Randy Deinlein is used to taking risks. He served in the United States Air Force for over four years, and has explored a range of paths in the time since then. So it may come as a surprise that Deinlein had some uncertainty about starting his UMBC journey.
While he had worries about adjusting to college as a returning student, he quickly channeled his energy and sense of mission into building connections and making a difference on campus. In his time at UMBC, he has been an S-STEM Scholar, Grand Challenge Scholar, member of Engineers Without Borders and the Honors College, and service coordinator for the Tau Beta Pi Engineering Honors Society. He also completed three internships to prepare for the next steps in his career.
UMBC News: What was the adjustment like when you arrived on campus—connecting with the UMBC community?
Deinlein: As a veteran, I don’t think the transition was difficult. We’re instilled with this value of having a mission, kind of like a goal. When we have a mission, it’s very easy to just do those steps to get towards it. But as an adult learner, I think that was hard for me…just feeling older and out of place and like I wouldn’t be able to relate to a lot of these young people. And I found I actually relate to a lot of them. I’m so impressed by all of their attitudes and their views of life because it’s nowhere near where I was when I was their age.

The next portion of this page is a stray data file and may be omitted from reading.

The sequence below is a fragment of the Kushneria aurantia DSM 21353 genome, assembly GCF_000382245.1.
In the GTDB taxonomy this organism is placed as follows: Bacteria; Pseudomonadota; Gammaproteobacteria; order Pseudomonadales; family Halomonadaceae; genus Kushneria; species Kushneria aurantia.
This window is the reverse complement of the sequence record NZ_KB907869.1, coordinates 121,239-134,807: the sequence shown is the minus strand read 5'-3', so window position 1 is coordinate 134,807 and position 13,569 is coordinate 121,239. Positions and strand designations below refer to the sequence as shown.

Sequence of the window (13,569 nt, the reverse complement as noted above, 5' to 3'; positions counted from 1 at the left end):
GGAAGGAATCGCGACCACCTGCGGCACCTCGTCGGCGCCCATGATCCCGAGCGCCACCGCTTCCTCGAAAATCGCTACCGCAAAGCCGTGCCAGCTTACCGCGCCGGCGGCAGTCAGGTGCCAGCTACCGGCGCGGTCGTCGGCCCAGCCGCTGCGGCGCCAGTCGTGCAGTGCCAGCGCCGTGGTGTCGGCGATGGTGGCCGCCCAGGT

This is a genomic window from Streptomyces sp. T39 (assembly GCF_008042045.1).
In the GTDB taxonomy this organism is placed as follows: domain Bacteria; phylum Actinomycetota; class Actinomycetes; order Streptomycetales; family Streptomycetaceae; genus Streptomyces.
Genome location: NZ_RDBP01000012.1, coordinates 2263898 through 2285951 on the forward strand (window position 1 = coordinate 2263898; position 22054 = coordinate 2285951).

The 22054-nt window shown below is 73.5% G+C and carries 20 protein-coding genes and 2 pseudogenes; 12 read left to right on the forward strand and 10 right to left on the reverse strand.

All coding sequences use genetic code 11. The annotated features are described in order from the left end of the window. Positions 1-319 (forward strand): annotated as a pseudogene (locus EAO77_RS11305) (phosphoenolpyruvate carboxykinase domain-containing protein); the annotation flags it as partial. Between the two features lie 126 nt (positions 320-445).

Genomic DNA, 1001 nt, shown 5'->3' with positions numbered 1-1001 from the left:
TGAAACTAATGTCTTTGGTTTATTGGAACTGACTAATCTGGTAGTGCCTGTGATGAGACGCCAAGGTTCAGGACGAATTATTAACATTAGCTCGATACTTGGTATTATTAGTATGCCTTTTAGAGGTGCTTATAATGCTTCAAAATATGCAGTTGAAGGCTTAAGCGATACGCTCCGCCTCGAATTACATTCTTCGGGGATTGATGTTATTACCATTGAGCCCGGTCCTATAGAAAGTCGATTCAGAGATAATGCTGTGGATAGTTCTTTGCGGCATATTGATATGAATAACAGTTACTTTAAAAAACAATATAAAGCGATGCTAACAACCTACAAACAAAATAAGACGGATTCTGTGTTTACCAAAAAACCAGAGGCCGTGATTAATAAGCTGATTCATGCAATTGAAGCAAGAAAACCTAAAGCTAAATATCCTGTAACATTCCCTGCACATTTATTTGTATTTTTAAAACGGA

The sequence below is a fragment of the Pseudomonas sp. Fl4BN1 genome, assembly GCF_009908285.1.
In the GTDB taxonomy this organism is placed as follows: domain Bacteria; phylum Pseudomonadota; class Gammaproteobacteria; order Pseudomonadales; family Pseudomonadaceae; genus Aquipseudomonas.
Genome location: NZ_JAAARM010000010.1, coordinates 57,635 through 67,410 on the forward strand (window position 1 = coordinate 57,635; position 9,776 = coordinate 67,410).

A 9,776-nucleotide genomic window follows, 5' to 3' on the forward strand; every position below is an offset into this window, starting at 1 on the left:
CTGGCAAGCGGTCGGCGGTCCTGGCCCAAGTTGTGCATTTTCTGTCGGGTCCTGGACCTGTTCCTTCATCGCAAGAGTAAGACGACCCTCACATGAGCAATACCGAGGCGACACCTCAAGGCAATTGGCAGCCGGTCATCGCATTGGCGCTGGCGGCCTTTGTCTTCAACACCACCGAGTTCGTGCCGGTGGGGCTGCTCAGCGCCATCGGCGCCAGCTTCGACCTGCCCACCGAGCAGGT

UMBC News: What activities have you been involved with at UMBC?
Deinlein: I helped to start the RetrieVets and served as the president. Veterans come here and see it as a kind of mission, but we’re not taught the benefits of being involved in the community. When you’re involved with group organizations and the community, you’re able to grow and challenge yourself in new experiences. The benefit comes from helping others. That’s what I wanted for a veteran organization.
UMBC News: How did your UMBC experience impact you?
Deinlein: It helped me move into the unknown and helped me be okay with challenging myself and doing things I don’t know how to do. I learned how to fail and fail fast…fail forward, as they say. I learned how to reflect on myself and what I have and haven’t done and every experience that I find important to myself, and how to grow from that. The UMBC community and the students, they are very supportive and open-minded. They’re diverse and interdisciplinary and outgoing.
Deinlein graduated with a mechanical engineering degree and an entrepreneurship minor and applied for a Fulbright Scholarship at the Lappeenranta University of Technology in Finland for a master’s in Global Management of Innovation and Technology.